June 20, 2003
Philips Arena - Atlanta


cs-Alabama1-Atlanta62003.JPG (26316 bytes)  cs-Alabama2-Atlanta62003.JPG (51962 bytes)  cs-Alabama3-Atlanta62003.JPG (32715 bytes)  cs-Alabama4-Atlanta62003.JPG (63672 bytes)

For their farewell tour, Alabama did a three and a half hour show that included all their hits and then some.  Even with a twenty-minute intermission, they managed to touch every base they ever had during a 44 song double set. Alabama kicked off the night with “When It All Goes South,” which was not a great opener and failed to capture the energy most of the crowd seemed to feel. I had never noticed before, but most Alabama songs fall into one of two camps, between which the song selection alternated. First is the stand-up-and-clap-your-hands category, which includes “If You Wanna Play In Texas (You’ve Got To Have A Fiddle In The Band)” and “Roll On.”  Singer Randy Owen got the audience worked up about the Braves before launching into a rousing version of  “The Cheap Seats.” “Mountain Music,” played late in the evening, also included foot stomping and a full on rock-style drum solo that delighted the crowd. Guitarist Jeff Cook, who played a Day-Glo green guitar that injected a shot of color among their neutral stage clothes, sang “Too Rock For Country, Too Country for Rock and Roll” with plenty of guts. Elvis could have covered this rollicking tune in his later years. “Reckless Tonight” seemed to be Alabama’s attempt at being Bruce Springsteen and was the most straightforward rock and roll song.


cs-Alabama5-Atlanta62003.JPG (45401 bytes)  cs-Alabama6-Atlanta62003.JPG (40369 bytes)  cs-Alabama7-Atlanta62003.JPG (35996 bytes)  cs-Alabama8-Atlanta62003.JPG (39642 bytes)

There is also the romantic slow song category, which became as overly sugary as an entire bag of trick-or-treat candy consumed on Halloween night. The sweetly sexual lyrics of “Face to Face” were typical of this type of song. Randy is not afraid to make himself vulnerable, and people obviously think he’s sexy because of this. Girls and old ladies alike screamed their excitement whenever he crooned about gentle bedroom encounters, and someone even threw what looked suspiciously like panties onto the stage. “I Want To Know You Before I Make Love To You” could be a huge R&B single if covered by an appropriate artist. “Love in Pictures,” which is about missing out on a child’s milestones, could have been covered by Elvis during his guilty phase. Randy wiped away tears at the song’s conclusion. The unplugged “Feels So Right” was the best of the slow song genre. For some reason, “Love In The First Degree,” a song that falls into neither of these two categories, was cut short although it would have added some much needed diversity. Variety was provided in the form of excellent musicianship that included fiddles, piano, harmonica, and even accordion and double-necked guitar at appropriate points. There were 80s style keyboards for “Once In A Lifetime,”  “Shagging on the Boulevard” featured a saxophone solo. “Dixieland Delight” deviated into a mandolin solo and a foot stomping hoedown that had the crowd jumping for joy.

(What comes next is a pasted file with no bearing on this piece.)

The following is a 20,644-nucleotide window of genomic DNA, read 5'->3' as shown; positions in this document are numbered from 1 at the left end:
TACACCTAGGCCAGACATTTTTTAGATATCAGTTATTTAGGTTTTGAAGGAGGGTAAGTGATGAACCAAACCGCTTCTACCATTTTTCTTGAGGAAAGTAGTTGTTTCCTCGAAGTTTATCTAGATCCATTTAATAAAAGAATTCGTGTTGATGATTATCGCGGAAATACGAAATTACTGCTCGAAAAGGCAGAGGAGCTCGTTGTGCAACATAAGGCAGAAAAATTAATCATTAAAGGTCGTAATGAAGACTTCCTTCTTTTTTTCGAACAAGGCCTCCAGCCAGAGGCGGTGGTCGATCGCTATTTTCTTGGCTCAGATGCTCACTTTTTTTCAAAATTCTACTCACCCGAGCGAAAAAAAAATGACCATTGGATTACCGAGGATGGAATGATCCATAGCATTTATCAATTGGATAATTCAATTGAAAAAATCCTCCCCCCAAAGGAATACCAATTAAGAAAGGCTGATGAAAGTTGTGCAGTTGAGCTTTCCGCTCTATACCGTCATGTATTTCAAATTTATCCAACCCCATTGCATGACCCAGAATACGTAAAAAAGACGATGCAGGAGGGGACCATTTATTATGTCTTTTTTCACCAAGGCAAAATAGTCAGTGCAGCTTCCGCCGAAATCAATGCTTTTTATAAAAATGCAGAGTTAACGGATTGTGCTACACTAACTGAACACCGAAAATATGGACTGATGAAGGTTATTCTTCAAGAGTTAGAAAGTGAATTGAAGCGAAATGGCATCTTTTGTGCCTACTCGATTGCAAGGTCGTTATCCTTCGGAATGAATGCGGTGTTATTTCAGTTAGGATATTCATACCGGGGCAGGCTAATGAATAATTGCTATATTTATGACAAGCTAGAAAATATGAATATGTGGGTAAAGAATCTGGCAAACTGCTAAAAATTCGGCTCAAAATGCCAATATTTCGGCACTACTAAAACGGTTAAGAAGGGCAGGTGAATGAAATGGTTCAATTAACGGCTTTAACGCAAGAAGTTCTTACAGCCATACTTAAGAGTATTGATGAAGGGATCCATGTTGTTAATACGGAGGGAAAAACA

cs-Alabama9-Atlanta62003.JPG (26329 bytes)  cs-Alabama10-Atlanta62003.JPG (49858 bytes)  cs-Alabama11-Atlanta62003.JPG (25790 bytes)  cs-Alabama12-Atlanta62003.JPG (52809 bytes)

Along with the danceable segments, there were poignant moments as well. At every performance since September 11, Alabama has asked the audience to sing “America the Beautiful” to them while they listen proudly. The band seemed genuinely touched by the huge crowd’s display of patriotism . They closed with “My Home’s In Alabama” and linked arms to take a bow. No encores cluttered this fitting ending for “the most successful band in country music.”

Amanda Stahl /

cs-Alabama13-Atlanta62003.JPG (28774 bytes)  cs-Alabama14-Atlanta62003.JPG (65225 bytes)  cs-Alabama15-Atlanta62003.JPG (76117 bytes)  cs-Alabama16-Atlanta62003.JPG (16688 bytes)